Wednesday, September 17, 2008

Tackling Taliban

Romancing the Taliban
By Adil Zareef, Dawn, September 17, 2008

PAKHTUNKHWA is in flames. Suddenly, we are at the epicentre of a conflict — and there exists a feeling of total helplessness.

Suffering is writ large on the handsome faces of ordinary folk at the mercy of raging gunfire, bombs and explosions for no fault of theirs — except for being at the wrong place at the wrong time. Such is the pitiless hand of fate.

With repeated US threats and incursions into Pakistan’s tribal territories, GHQ’s sound and fury has become a whimper, reflecting both the limits of power and the odds confronting Pakistan. An unequal patron-client relationship exists between the US and Pakistan. Democratic niceties apart, the Bush administration always considered it expedient to carry on business with its chosen strongman military dictator, at the peril of the long-term national interests of both countries.

In a calculated move, when the nation’s economy and foreign policy became totally bankrupt, Gen Musharraf went away. What did the elected leaders inherit? Plundered national assets (privatisation, deregulation) a destabilised Afghanistan, and worse, a militarised state with the Tehrik-i-Taliban Pakistan unleashed on the Pakhtunkhwa landscape. This is not the first time Pakistan has been ditched and all’s fair in love and war. Two lovers turned antagonists is not novel. So why then are we cursing our stars and the US?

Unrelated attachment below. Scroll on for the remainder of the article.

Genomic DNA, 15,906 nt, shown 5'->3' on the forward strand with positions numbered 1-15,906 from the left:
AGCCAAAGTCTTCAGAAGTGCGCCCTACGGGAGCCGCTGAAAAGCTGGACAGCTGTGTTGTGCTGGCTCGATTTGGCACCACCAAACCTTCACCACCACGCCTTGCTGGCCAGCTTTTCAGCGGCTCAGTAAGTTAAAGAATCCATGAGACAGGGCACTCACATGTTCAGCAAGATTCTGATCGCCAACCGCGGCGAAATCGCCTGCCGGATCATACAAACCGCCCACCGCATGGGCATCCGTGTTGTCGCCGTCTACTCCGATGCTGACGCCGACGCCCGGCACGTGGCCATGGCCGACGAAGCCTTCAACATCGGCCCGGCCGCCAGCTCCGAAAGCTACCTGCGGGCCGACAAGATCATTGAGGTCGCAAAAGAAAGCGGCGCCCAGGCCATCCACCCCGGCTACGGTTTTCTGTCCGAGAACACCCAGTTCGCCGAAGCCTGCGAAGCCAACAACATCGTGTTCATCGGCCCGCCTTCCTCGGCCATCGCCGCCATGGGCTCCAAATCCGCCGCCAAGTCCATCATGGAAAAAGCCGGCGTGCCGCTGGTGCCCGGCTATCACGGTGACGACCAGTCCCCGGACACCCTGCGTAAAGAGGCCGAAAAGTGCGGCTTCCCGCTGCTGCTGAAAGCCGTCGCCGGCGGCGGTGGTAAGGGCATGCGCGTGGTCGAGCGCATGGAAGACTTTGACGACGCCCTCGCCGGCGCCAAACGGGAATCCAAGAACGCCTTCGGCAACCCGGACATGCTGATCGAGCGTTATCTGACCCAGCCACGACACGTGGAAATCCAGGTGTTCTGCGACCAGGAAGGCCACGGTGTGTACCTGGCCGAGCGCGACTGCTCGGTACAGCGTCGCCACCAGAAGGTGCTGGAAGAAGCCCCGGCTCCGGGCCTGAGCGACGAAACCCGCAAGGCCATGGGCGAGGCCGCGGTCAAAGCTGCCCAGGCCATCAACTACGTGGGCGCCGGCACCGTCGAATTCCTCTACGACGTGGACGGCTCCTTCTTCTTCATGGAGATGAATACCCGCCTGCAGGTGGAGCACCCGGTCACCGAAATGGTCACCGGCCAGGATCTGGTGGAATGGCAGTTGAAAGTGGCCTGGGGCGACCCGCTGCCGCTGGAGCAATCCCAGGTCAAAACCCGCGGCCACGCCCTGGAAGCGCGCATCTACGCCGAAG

What has actually touched our hearts is the human suffering. The helpless non-combatants have nothing to gain from the shenanigans of the merciless powerbrokers in Washington D.C. or Islamabad. They have everything to lose. It is yet another numbers’ game for the US. What with Iraq, Afghanistan and the bloody trail of human tragedies America has inflicted on one civilisation after another in its quest for unbridled power, it is not surprising that we are now at the receiving end.

What makes matters really worrisome is the national discourse on terrorism and our outright rejection of the global opprobrium being heaped on us. From Kashmir to Delhi and from Afghanistan to the capitals of Western Europe, the footprints of Islamic militants have been traced to Pakistan and Afghanistan hinterlands. The jihad policy of various governments in Islamabad, with regard to the destabilisation of Indian-administered Kashmir and Afghanistan, has been flawed. Surviving on monthly IMF rations, Pakistan cannot afford to have grandiose ambitions. The jingoism and bravado instilled in the minds of common Pakistanis by successive governments, whether democratic or otherwise, have proved self-destructive.

While ANP’s central leadership was consumed by Zardari’s presidential elections, innocent Pakhtuns and their party activists and local leadership were being killed brutally in the Swat valley by Taliban fanatics. Their homes, hujras and livelihoods were being blown up. Hundreds of thousands of civilians were displaced in Bajaur as the Taliban advanced towards Dir and Buner. Hangu and Kurram have become irredeemable. A worthwhile effort against this onslaught is seen lacking by both Islamabad and their Pakhtun coalition partners.